Citi says ‘sell’ RBS, despite the City’s misgivings

The Times Alex Ralph Market Report

Last updated at 12:01AM, September 2 2015

Citi was one of several bulge-bracket banks that helped the government to sell 630 million shares in RBS last month Chris Ratcliffe/Bloomberg via Getty Images
ot all analyst notes make required reading, but Citigroup’s research on Royal Bank of Scotland is likely to have Treasury mandarins sitting up.Citi was one of several bulge-bracket banks that helped the government to sell 630 million shares in RBS last month under ministerial plans to offload at least three quarters of the government’s stake over the course of this parliament.

The disposal of a 5.4 per cent stake at 330p a share to institutional investors attracted criticism, from opposing MPs and some parts of the City, that the taxpayer had been sold short. Analysts at Citi told clients yesterday that the shares should be cheaper still, reiterating a “sell” rating and setting a target price of 300p, up from 290p. It said that RBS’s strategy of shifting back to British retail and commercial banking should result eventually in a bank “simpler, stronger and able to deliver sustainable double-digit returns”, but the time frame over which this is likely to be achieved should not be underestimated: “We see significant near-term execution risks, including core revenue attrition, and further book value erosion.”

Shares in RBS, which have tumbled amid a wider equities slide further below the average taxpayer rescue price of 504p, fell another 8¾p to 328p.

Sentiment on the wider market was not much brighter, with last week’s volatility in London shares continuing. Again, China was the trigger. Jitters over a contraction in the manufacturing sector of the world’s second-biggest economy sent the FTSE 100 down 189.40 points to 6,058.54, broadly tracking falls in other leading European markets.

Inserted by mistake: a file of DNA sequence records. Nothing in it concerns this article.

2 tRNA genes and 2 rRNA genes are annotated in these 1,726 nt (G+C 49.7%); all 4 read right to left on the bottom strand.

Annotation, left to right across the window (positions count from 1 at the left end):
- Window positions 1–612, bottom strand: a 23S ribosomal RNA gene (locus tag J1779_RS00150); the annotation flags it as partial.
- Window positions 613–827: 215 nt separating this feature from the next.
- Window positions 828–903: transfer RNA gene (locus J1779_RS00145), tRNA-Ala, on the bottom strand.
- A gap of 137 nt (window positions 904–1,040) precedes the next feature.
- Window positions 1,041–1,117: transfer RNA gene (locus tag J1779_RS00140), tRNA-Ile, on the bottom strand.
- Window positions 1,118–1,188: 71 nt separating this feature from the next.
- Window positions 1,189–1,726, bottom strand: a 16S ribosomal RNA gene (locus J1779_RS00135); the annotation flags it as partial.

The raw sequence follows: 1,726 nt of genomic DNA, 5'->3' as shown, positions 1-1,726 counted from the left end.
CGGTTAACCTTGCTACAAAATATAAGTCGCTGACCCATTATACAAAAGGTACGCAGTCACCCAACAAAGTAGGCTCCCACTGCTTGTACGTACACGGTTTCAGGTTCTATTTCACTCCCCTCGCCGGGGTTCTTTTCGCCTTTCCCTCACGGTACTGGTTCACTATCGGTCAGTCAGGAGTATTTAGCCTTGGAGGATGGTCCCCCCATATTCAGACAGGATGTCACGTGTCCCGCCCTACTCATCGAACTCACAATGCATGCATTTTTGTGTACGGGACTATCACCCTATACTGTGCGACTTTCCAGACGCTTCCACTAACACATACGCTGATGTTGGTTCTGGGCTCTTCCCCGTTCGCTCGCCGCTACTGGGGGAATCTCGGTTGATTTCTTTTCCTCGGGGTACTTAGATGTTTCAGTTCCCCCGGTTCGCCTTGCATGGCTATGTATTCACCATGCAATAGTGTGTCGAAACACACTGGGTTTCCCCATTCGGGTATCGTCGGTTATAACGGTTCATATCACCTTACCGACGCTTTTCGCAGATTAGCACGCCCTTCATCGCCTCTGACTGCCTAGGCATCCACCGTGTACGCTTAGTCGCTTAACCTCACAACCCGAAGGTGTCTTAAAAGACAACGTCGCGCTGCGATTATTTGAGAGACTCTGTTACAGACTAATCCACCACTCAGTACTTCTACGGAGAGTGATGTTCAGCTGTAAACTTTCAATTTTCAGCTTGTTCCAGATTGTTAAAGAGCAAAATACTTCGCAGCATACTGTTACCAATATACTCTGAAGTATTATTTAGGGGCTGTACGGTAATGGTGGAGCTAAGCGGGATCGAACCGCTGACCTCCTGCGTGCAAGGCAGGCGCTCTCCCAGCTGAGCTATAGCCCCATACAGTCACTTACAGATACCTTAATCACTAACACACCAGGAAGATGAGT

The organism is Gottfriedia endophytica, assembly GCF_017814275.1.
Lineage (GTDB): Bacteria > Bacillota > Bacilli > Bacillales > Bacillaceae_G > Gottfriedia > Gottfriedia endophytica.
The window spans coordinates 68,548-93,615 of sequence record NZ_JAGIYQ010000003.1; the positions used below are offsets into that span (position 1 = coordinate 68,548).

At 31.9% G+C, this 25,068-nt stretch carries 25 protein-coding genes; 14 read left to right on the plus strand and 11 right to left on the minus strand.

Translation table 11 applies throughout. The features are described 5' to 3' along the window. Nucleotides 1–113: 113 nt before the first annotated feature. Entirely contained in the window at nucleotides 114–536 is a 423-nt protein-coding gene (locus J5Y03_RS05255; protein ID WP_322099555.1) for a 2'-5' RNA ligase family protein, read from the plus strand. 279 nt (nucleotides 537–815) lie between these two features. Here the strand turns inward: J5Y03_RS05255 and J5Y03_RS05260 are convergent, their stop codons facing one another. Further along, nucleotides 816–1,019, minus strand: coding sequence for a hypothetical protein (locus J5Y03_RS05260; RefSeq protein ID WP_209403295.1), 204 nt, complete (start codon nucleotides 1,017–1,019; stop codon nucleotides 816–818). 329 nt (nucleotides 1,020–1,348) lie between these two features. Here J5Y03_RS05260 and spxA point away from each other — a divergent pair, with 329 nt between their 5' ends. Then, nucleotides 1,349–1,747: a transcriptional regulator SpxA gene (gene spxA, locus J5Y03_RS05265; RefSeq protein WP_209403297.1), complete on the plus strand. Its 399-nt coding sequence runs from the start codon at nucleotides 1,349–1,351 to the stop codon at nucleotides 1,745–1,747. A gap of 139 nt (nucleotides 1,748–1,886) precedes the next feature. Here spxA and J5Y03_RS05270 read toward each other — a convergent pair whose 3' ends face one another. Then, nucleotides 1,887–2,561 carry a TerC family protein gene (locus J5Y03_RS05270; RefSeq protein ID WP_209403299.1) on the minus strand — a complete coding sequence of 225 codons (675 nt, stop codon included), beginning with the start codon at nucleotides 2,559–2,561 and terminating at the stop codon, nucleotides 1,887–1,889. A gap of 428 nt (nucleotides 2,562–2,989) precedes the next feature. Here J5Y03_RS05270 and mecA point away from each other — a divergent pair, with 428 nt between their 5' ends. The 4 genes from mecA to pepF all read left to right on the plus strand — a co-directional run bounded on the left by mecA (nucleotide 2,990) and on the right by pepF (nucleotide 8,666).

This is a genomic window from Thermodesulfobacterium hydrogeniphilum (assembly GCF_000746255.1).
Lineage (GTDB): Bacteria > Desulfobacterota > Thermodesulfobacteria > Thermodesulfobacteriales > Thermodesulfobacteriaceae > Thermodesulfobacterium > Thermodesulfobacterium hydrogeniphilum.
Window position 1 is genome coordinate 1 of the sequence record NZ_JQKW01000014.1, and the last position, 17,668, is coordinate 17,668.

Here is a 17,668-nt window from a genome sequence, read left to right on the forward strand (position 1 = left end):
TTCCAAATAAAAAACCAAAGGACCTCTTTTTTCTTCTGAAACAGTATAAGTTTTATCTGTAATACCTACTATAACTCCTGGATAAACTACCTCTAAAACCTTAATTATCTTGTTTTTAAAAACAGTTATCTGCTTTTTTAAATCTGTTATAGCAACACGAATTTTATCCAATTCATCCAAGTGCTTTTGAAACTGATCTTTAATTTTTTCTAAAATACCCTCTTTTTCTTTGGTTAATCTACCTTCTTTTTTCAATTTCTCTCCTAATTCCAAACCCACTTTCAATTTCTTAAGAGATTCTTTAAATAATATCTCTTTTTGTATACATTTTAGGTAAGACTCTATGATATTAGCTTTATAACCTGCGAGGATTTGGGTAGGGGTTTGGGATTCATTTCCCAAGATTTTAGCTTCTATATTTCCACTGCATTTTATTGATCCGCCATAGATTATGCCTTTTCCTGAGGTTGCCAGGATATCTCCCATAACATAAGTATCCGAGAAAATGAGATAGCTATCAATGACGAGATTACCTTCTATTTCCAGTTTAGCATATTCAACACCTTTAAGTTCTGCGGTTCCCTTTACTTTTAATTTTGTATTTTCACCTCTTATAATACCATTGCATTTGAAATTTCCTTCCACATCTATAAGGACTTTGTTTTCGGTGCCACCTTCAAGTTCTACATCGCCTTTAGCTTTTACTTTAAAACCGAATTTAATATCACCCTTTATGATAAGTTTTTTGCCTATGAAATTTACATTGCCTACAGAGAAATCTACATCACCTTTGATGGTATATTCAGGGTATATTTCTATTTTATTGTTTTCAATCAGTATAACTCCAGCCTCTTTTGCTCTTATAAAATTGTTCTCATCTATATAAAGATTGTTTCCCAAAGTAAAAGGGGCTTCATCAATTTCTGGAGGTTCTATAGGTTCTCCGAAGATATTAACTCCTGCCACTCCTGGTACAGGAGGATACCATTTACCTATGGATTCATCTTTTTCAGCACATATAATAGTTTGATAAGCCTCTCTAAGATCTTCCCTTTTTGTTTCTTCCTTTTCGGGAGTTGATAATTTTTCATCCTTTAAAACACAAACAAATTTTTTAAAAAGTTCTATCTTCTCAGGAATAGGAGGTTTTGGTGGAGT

The Footsie, heavily weighted towards global mining stocks, was led lower by those shares, once more sold off on the back of weaker copper prices. Glencore led the way, down 14¾p to 133½p, despite Canaccord Genuity upgrading it to a “speculative buy”.

Other stocks exposed to China also bore the brunt. Standard Chartered, the Asia-focused bank, fell 40¾p to 724¼p. Burberry, popular among the Chinese, lost 70p to £13.41.

Only one blue chip avoided the stampede. Meggitt, the aerospace engineer, has been the subject of bid speculation this year. Rothschild, a longstanding financial adviser, has been rumoured to have drawn up plans to see off a predator, with a merger with Cobham, the defence contractor, up more than 3p to 284¾p, reportedly among the options. Traders said yesterday they had heard of no fresh rumours. Meggitt, up 11¼p at 488¾p, has also attracted interest from First Pacific Advisors, a Los Angeles-based investment manager, which revealed a 5 per cent stake in the company shortly before markets closed for the bank holiday on Friday.

Bullish broker research helped to stem losses in the FTSE 250, down 266 points at 16,840.36. Ocado, 4¼p higher at 347p, was among those supported by an upgrade. Exane BNP Paribas rated the stock “neutral” and said that it expected the online grocer to sign deals with international retailers.

Pushing the mid-caps lower was Man Group, down almost 11p at 150¼p, after reports that the boss of its China business had been taken into custody amid Beijing’s crackdown on market volatility. Evraz, the Russian steelmaker that is controlled by Roman Abramovich, tumbled 8p to less than 71p.

Wall Street report That’s it, summer’s over and fall — as in autumn — has begun. A dramatic fall, too, as Wall Street kicked off September fretting about Chinese economic data and the Dow Jones industrial average tumbled a whopping 469.68 points to 16,058.35.

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